Gallery shows are still leaning toward festive this week, though a few outliers are out there, too, making powerful statements through art. Meanwhile, book club-themed work, an art arcade and the beautiful practice of printmaker Taiko Chandler help keep things cheerful. Happy December!
Here’s the plan:
Even pinball is artistic at Understudy!
Understudy, 890 C 14th Street
Now through January 30; Wednesdays through Sundays, noon to 8 p.m.
If you’re downtown checking out the holiday lights, don’t miss dropping in at the Denver Theatre District’s cozy arts incubator space, Understudy, for ARTcade. It has all the fixings of a traditional arcade — except that they’ve been souped up by a long list of participating local artists. Even the prizes are artist-made: Grab a masterpiece from a claw machine, or redeem coupons for enamel pins, coloring books, miniature paintings, jewelry, tea towels, art prints, small sculptures and more. ARTcade will be open through the end of January to accommodate Stock Show visitors, but note these two temporary closures: December 15-19 for convention center construction and December 24, 25 and 31.
Dmitri Obergfell, Water the Earth With Your Tears
Dmitri Obergfell, “Web Presence,” 2021.
Friend of a Friend Gallery (FOAF), 1115 Acoma Street, Suite 321
Through January 16 (open by appointment)
Opening Reception: Saturday, December 11, 7 to 10 p.m.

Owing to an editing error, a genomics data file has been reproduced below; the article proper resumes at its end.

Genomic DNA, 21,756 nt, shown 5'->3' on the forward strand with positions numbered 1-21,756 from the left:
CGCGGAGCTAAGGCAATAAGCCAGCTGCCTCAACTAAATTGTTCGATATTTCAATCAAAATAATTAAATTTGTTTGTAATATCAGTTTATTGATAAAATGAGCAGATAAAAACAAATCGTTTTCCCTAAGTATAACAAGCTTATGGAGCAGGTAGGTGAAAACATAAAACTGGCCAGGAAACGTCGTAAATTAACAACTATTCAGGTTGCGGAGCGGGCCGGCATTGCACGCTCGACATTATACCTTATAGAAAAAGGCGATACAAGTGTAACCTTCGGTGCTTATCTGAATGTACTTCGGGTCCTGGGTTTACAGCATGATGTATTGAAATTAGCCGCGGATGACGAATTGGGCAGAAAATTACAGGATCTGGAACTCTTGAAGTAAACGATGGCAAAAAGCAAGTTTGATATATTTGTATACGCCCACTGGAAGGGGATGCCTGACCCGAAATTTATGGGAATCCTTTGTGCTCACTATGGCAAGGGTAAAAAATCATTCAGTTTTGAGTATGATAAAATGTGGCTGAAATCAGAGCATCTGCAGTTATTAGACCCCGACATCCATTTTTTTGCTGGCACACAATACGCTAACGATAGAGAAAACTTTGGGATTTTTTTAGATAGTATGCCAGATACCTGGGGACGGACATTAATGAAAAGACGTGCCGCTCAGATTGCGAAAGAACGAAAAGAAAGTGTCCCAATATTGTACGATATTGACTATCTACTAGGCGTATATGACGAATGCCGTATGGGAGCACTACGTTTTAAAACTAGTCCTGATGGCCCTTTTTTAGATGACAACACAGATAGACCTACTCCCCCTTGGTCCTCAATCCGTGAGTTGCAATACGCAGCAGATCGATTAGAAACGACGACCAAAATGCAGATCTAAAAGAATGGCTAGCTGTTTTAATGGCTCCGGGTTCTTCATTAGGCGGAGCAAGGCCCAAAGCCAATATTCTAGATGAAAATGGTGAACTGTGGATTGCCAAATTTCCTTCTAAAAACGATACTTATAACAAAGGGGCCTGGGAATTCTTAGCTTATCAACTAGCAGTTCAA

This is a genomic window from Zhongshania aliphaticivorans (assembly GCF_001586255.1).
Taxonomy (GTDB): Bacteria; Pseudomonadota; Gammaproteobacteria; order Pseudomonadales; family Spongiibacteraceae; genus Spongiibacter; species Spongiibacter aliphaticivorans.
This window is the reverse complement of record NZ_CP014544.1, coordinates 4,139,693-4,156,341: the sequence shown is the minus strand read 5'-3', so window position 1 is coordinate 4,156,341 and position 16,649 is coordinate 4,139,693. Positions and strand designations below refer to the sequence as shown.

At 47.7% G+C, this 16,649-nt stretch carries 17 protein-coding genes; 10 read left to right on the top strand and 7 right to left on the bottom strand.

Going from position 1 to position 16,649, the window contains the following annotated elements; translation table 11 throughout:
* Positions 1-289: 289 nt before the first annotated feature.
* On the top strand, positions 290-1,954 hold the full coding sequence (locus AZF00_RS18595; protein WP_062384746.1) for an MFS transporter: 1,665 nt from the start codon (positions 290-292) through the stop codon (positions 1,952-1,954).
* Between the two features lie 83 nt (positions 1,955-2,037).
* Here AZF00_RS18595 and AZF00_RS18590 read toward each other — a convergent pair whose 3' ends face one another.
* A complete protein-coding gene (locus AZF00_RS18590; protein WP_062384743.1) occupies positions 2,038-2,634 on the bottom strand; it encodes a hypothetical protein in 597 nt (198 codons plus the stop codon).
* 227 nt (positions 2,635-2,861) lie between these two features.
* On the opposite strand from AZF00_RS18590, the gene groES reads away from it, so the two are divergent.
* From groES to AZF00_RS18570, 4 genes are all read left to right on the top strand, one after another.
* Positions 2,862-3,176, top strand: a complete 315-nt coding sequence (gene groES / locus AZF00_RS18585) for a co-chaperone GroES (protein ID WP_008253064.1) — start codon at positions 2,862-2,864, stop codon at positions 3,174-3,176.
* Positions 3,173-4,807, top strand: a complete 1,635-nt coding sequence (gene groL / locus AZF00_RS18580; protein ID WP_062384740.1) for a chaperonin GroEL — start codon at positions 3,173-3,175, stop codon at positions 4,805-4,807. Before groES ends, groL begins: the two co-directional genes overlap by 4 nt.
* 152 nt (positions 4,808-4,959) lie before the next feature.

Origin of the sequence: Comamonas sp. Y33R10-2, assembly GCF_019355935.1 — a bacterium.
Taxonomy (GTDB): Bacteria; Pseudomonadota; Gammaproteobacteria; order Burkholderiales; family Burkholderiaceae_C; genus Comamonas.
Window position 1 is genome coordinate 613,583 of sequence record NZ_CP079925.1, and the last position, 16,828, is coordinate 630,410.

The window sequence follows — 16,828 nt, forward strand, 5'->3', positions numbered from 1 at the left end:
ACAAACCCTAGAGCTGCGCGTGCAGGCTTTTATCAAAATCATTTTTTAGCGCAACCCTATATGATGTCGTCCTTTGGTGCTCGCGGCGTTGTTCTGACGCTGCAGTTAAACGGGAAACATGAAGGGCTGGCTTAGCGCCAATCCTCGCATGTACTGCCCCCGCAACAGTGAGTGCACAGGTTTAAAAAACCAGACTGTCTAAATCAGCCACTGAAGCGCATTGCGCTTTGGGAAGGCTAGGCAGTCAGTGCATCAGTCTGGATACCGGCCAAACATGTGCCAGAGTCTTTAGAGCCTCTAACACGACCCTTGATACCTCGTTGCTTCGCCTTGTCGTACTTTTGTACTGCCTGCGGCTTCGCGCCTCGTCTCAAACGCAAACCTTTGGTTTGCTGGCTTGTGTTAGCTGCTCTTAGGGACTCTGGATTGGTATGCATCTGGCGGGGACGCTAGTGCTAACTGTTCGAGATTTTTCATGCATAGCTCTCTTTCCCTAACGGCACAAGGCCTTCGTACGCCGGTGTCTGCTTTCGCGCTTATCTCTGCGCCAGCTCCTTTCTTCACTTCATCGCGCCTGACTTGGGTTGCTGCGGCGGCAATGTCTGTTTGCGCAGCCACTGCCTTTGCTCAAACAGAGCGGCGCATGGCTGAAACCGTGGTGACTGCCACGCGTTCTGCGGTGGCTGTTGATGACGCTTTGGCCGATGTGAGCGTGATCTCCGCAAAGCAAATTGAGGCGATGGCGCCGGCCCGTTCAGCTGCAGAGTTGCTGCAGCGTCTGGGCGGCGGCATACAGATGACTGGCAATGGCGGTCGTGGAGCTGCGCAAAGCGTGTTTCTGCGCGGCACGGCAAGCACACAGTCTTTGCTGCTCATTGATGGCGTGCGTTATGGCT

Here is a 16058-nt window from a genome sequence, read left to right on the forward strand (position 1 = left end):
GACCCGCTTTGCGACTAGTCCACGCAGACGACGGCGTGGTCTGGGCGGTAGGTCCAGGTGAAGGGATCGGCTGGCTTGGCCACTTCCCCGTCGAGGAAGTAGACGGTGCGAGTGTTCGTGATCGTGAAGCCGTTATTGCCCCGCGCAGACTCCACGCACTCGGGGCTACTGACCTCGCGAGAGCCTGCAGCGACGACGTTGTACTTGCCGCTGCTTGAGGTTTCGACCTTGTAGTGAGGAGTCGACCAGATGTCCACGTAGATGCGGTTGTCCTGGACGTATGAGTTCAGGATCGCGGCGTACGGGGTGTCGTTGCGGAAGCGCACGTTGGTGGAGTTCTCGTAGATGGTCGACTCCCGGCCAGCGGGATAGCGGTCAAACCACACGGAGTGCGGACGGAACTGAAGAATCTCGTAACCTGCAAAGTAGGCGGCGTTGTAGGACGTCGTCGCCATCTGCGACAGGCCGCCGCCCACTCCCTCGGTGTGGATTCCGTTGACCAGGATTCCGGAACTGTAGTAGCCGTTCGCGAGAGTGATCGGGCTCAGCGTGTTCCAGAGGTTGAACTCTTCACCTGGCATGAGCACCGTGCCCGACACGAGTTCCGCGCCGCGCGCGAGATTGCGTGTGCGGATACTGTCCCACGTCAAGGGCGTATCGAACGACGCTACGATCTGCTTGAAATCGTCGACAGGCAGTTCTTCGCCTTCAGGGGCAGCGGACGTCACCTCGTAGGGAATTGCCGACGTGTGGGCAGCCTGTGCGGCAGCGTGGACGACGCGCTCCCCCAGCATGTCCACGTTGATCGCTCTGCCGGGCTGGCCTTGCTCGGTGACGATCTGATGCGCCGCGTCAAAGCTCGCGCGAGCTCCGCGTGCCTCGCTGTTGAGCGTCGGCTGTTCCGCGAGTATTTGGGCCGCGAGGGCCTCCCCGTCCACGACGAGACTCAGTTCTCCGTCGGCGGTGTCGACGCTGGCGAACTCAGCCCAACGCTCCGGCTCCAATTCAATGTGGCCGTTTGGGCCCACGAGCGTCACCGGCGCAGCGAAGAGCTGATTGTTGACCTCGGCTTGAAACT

Friend of a Friend, the nomadic project space now lodging at the Evans School, fêtes new work by Dmitri Obergfell addressing the power and influence of cultural icons both popular and traditional. Obergfell juggles these symbols to demonstrate how they can keep the masses under control through the constant consumption of imagery and ideas.
The Indelible Garden: Prints by Taiko Chandler
The Denver Botanic Gardens hosts a deep look into the practice of printmaker Taiko Chandler.
Courtesy of Taiko Chandler
Kemper Family Gallery, Freyer-Newman Center, Denver Botanic Gardens, 1007 York Street
Through April 3
Opening Reception, Winter Art Exhibitions: Saturday, January 15, 5 to 7 p.m.
Printmaker Taiko Chandler shares a nice slice of her beautiful work for The Indelible Garden
at the Denver Botanic Gardens, from shapes of color floating across stenciled monoprints to the transfers of swirling ink designs on glass to sheets of Tyvek, transformed by cut-outs and arranged in flowing dimensional shapes. Not only will Chandler’s mastery of technique and its results amaze viewers, but it also has the power to enchant.
Brett Matarazzo, In Our Nature
A collaborative artwork for charity consigned by Brett Matarazzo.
Courtesy of Brett Matarazzo
BRDG Project, 1553 Platte Street
Through December 29
Opening Reception: Saturday, December 11, 6 to 10 p.m.
BRDG Project co-founder Brett Matarazzo consigned a long list of 24 local artists to take provided small laser-cut works he’d made and transform the nature-inspired shapes as they liked. The finished pieces will be sold for $200 each, with 100 percent of the proceeds going to WildEarth Guardians, a nonprofit supporting ecological protections. In addition, Matarazzo is mounting a show of his own, with a mixture of installation, new and retrospective works.